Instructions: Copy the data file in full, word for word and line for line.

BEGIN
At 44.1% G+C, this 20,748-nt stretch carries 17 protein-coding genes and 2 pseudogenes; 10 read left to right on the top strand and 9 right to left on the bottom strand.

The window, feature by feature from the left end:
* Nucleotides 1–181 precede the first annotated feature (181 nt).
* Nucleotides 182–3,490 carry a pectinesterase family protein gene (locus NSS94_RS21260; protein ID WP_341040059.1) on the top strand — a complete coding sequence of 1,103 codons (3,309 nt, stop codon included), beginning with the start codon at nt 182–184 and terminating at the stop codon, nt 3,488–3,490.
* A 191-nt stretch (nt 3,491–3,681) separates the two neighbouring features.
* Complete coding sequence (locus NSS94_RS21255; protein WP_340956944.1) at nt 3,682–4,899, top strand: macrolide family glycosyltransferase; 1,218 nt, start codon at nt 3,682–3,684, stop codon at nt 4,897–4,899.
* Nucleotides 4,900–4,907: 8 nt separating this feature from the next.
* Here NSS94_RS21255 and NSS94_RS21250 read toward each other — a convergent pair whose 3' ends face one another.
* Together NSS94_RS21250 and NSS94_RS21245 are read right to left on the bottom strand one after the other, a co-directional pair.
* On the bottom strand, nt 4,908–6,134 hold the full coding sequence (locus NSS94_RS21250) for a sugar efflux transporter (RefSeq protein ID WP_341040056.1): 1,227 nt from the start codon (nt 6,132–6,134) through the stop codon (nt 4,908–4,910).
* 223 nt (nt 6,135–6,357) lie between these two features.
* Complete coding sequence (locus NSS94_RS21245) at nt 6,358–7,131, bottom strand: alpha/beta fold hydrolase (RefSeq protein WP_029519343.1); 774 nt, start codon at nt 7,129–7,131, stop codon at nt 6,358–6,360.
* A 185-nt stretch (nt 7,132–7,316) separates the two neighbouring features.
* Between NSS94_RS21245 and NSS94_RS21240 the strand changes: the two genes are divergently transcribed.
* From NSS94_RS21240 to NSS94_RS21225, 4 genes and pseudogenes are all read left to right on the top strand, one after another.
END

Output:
At 44.1% G+C, this 20,748-nt stretch carries 17 protein-coding genes and 2 pseudogenes; 10 read left to right on the top strand and 9 right to left on the bottom strand.

The window, feature by feature from the left end:
* Nucleotides 1–181 precede the first annotated feature (181 nt).
* Nucleotides 182–3,490 carry a pectinesterase family protein gene (locus NSS94_RS21260; protein ID WP_341040059.1) on the top strand — a complete coding sequence of 1,103 codons (3,309 nt, stop codon included), beginning with the start codon at nt 182–184 and terminating at the stop codon, nt 3,488–3,490.
* A 191-nt stretch (nt 3,491–3,681) separates the two neighbouring features.
* Complete coding sequence (locus NSS94_RS21255; protein WP_340956944.1) at nt 3,682–4,899, top strand: macrolide family glycosyltransferase; 1,218 nt, start codon at nt 3,682–3,684, stop codon at nt 4,897–4,899.
* Nucleotides 4,900–4,907: 8 nt separating this feature from the next.
* Here NSS94_RS21255 and NSS94_RS21250 read toward each other — a convergent pair whose 3' ends face one another.
* Together NSS94_RS21250 and NSS94_RS21245 are read right to left on the bottom strand one after the other, a co-directional pair.
* On the bottom strand, nt 4,908–6,134 hold the full coding sequence (locus NSS94_RS21250) for a sugar efflux transporter (RefSeq protein ID WP_341040056.1): 1,227 nt from the start codon (nt 6,132–6,134) through the stop codon (nt 4,908–4,910).
* 223 nt (nt 6,135–6,357) lie between these two features.
* Complete coding sequence (locus NSS94_RS21245) at nt 6,358–7,131, bottom strand: alpha/beta fold hydrolase (RefSeq protein WP_029519343.1); 774 nt, start codon at nt 7,129–7,131, stop codon at nt 6,358–6,360.
* A 185-nt stretch (nt 7,132–7,316) separates the two neighbouring features.
* Between NSS94_RS21245 and NSS94_RS21240 the strand changes: the two genes are divergently transcribed.
* From NSS94_RS21240 to NSS94_RS21225, 4 genes and pseudogenes are all read left to right on the top strand, one after another.